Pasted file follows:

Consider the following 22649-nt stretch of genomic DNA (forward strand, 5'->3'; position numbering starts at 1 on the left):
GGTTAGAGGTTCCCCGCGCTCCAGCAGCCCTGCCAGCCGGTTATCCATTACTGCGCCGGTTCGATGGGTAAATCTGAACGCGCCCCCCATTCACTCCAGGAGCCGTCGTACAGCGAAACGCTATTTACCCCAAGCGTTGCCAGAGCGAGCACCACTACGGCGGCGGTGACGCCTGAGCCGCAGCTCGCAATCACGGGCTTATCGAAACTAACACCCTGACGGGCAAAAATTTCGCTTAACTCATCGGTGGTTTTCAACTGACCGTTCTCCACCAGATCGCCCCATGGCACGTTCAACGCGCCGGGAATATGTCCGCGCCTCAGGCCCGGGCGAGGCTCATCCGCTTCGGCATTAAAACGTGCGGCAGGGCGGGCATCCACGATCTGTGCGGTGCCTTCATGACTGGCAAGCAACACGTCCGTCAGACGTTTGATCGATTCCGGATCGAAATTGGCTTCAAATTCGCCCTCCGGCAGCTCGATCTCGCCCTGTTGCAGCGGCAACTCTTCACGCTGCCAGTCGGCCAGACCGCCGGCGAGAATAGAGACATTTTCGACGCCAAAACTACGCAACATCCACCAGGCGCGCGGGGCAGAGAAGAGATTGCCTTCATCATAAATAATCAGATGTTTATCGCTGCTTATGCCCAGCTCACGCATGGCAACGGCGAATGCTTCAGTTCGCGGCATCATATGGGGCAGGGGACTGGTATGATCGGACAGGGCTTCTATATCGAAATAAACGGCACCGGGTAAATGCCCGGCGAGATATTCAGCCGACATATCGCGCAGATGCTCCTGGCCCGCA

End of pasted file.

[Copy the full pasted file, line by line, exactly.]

Consider the following 22649-nt stretch of genomic DNA (forward strand, 5'->3'; position numbering starts at 1 on the left):
GGTTAGAGGTTCCCCGCGCTCCAGCAGCCCTGCCAGCCGGTTATCCATTACTGCGCCGGTTCGATGGGTAAATCTGAACGCGCCCCCCATTCACTCCAGGAGCCGTCGTACAGCGAAACGCTATTTACCCCAAGCGTTGCCAGAGCGAGCACCACTACGGCGGCGGTGACGCCTGAGCCGCAGCTCGCAATCACGGGCTTATCGAAACTAACACCCTGACGGGCAAAAATTTCGCTTAACTCATCGGTGGTTTTCAACTGACCGTTCTCCACCAGATCGCCCCATGGCACGTTCAACGCGCCGGGAATATGTCCGCGCCTCAGGCCCGGGCGAGGCTCATCCGCTTCGGCATTAAAACGTGCGGCAGGGCGGGCATCCACGATCTGTGCGGTGCCTTCATGACTGGCAAGCAACACGTCCGTCAGACGTTTGATCGATTCCGGATCGAAATTGGCTTCAAATTCGCCCTCCGGCAGCTCGATCTCGCCCTGTTGCAGCGGCAACTCTTCACGCTGCCAGTCGGCCAGACCGCCGGCGAGAATAGAGACATTTTCGACGCCAAAACTACGCAACATCCACCAGGCGCGCGGGGCAGAGAAGAGATTGCCTTCATCATAAATAATCAGATGTTTATCGCTGCTTATGCCCAGCTCACGCATGGCAACGGCGAATGCTTCAGTTCGCGGCATCATATGGGGCAGGGGACTGGTATGATCGGACAGGGCTTCTATATCGAAATAAACGGCACCGGGTAAATGCCCGGCGAGATATTCAGCCGACATATCGCGCAGATGCTCCTGGCCCGCA